Purveyors of food that's said to be better for us or for the planet deploy a growing number of adjectives -- organic, Fair Trade, sustainable, local, natural, vegetarian, humane, low-carbon, small-scale or slow -- to sell their wares.
Here's another: Farmer-owned.
Being farmer-owned is the unique selling proposition of the Pachamama Coffee Cooperative, a company owned by more than 100,000 coffee farmers who have formed co-ops in Ethiopia, Guatemala, Peru, Nicaragua and Mexico. They have been selling their organic, Fair Trade beans to customers in the U.S. through select retail outlets since 2006. Now, in a twist, and with hopes of expanding their business, they are selling directly to consumers through a website called CoffeeCSA.org.
CSAs -- the initials stand for community-supported agriculture -- have been spreading like wildflowers in recent years. Typically, consumers contract directly with a nearby farmer to buy a weekly assortment of fruits, vegetables, eggs, meat or other farm goods, usually for a fixed fee, in return for which they get a share of the harvest, depending on what's in season at any given time.
(Quick aside: My wife and I belonged to a CSA for two years. The produce was excellent. I can enthusiastically recommend CSAs to anyone who has always yearned to add a whole lot more kale to his or her diet.)
With a Coffee CSA, your harvest is predictable -- you choose a coffee region and contract online with a farmer, for a minimum of two pounds of coffee per month. The coffee that you get, delivered by mail, won't necessarily come from that farmer, but it will come from that farmer's local cooperative. For example, if you were to subscribe to Belhermina Aguilar's three-acre farm in the Santa Teresa Valley of Peru, you will receive coffee from her farmer-owned cooperative. Hers is one of about 50 families in the coop. You can also, if you choose, watch a video of her and her family. Here's more on how Coffee CSA works.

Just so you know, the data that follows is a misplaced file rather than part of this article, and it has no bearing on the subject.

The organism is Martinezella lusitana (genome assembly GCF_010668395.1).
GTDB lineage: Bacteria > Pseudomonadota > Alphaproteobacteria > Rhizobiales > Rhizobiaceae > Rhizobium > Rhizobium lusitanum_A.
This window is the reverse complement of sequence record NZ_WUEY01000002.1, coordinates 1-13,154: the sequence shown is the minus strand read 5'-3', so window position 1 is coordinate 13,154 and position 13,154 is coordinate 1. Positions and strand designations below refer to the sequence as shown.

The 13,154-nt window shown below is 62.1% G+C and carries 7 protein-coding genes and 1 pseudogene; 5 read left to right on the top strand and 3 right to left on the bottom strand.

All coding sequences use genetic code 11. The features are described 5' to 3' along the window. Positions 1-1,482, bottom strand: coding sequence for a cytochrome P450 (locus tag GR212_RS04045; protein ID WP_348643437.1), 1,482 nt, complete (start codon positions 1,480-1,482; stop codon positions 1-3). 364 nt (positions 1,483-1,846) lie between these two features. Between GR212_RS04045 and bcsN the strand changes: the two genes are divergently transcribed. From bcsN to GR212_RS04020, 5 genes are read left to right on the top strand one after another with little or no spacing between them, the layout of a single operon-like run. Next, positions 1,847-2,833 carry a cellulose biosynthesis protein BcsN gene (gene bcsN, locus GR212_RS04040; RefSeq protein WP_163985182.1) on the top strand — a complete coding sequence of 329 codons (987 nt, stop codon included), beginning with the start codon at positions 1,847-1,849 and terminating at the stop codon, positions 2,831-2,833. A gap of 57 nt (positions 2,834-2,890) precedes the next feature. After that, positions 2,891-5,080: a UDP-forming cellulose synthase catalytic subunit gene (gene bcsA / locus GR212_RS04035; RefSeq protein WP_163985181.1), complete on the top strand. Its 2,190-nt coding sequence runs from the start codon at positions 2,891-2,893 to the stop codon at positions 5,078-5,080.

Last week, I spoke via Skype with Thaleon Tremain, who is the CEO of CoffeeCSA.org. Tremain, who is 39, got interested in cooperatives while working as a Peace Corps volunteer in Bolivia, where he managed a microcredit fund for a small agricultural coop. "I learned first-hand that the person who works the hardest -- the farmer -- is paid the least," he says.
The idea of farmer-owned businesses isn't new, Tremain notes. In the U.S., Ocean Spray, Organic Valley and Florida's Natural are all farmer-owned brands. All are intended to capture more of the value in the ag-food-retail chain and return it to farmers.